Thirst: Q&A with Park Chan-wook at Hollywood Reporter

Thirst (Bakjwi, 2009)THIRST – a new “vampire romance” from Korean writer-director Park Chan-wook (LADY VENGEANCE, THREE EXTREMES) – is the first Korean production completed with Hollywood financing (courtesy of Universal Pictures). The film (which is about a priest who is turned into a vampire when an experiment goes wrong) will be screening in competition at the Cannes Film Festival this month. In honor of this event, Hollywood Reporter has posted an interview with Park Chan-wook:

The Hollywood Reporter: What is a vampire movie doing In Competition in Cannes? In fact, is “vampire movie” really the right term?
Park Chan-wook: This is one of the questions that trouble me the most. As soon as one starts to classify a film by genre, whatever it may be, people start to have unnecessary preconceptions. Furthermore, that kind of definition cannot embrace the whole film. For instance, if I said “Thirst” is a “vampire romance,” most people will think of “Interview With the Vampire,” or “Bram Stoker’s Dracula,” even though the romanticism found in those films has nothing at all to do with “Thirst.” Also, no one will be able to conceive of the religious issues that are embedded in “Thirst.” But if I really had to come up with an answer, I cannot think of any other than “vampire romance.” If there is a more accurate way of classifying it, please let me know.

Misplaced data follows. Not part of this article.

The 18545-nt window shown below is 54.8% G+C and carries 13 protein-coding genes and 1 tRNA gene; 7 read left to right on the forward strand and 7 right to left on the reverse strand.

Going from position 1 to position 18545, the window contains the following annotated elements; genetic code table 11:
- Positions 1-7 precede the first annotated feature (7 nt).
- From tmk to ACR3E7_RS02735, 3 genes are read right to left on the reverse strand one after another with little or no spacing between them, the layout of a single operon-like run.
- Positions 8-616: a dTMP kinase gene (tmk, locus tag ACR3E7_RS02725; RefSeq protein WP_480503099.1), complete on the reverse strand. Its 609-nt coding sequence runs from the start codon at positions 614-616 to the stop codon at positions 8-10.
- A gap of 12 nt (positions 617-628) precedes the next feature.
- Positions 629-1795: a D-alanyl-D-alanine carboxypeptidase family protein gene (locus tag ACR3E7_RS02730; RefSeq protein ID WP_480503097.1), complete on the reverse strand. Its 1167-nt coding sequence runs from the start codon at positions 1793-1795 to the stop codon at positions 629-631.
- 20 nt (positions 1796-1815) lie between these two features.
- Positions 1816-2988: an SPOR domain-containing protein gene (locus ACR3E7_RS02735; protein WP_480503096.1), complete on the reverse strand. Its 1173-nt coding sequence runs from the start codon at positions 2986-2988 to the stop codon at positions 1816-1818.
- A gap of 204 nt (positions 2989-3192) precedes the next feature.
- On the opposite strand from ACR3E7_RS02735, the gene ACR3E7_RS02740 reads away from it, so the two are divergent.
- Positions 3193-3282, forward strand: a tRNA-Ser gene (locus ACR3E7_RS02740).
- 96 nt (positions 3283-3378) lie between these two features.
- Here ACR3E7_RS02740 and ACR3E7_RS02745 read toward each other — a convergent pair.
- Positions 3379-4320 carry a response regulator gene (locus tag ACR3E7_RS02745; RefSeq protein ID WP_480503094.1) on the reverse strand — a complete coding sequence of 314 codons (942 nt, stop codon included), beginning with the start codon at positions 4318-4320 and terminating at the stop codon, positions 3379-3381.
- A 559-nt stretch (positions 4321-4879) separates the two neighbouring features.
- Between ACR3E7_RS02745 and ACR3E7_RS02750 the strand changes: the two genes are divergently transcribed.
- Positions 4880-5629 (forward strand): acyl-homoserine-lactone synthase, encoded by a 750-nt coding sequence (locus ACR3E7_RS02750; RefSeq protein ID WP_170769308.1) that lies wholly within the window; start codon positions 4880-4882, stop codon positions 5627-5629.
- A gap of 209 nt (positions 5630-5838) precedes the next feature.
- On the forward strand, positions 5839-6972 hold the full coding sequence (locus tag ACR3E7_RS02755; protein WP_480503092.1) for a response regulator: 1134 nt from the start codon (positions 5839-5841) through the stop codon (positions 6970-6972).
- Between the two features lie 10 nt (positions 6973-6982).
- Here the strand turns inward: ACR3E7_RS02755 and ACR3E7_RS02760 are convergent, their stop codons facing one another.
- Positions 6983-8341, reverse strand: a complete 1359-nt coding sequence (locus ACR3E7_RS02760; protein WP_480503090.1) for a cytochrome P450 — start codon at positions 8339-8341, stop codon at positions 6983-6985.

THR: I’ve heard that you scare easily. Do you believe in the existence of vampires?
Park: Back in the days when I was poor, I watched a lot of horror films on a very old, small TV. They were on these VHS tapes that had been taped over a number of times and the picture quality was terrible. At the time I thought I was a horror film fan. But then came the age of DVDs, and my TV was replaced with a big new one. Only then did I realize that I scare easily. Ever since, I have not been able to watch horror films. Vampires are a metaphor for all kinds of exploiters. I certainly do believe in the existence of exploiters.

Thanks to Universal’s involvement, THIRST (known as Bakjwi in Korea) will be distributed internationall by the high-end boutique label Focus Features (although no U.S. date has been set). Park, who has been offered the opportunity to helm the reboot of THE EVIL DEAD, states that the Hollywood involvement in THIRST has not motivated him to work in America, but he might make the jump if the script is right:

Park: […] The issue of whether I make a Hollywood film or not, is only related to the question of whether I can find a good enough script. Unless I have in my hand a script that is suitable for an English-language film (regardless of whether I or someone else wrote it), I won’t be working on a Hollywood film. But if a script like that came my way right now, I would be prepared to go straight from Cannes to L.A. without stopping home in Seoul.

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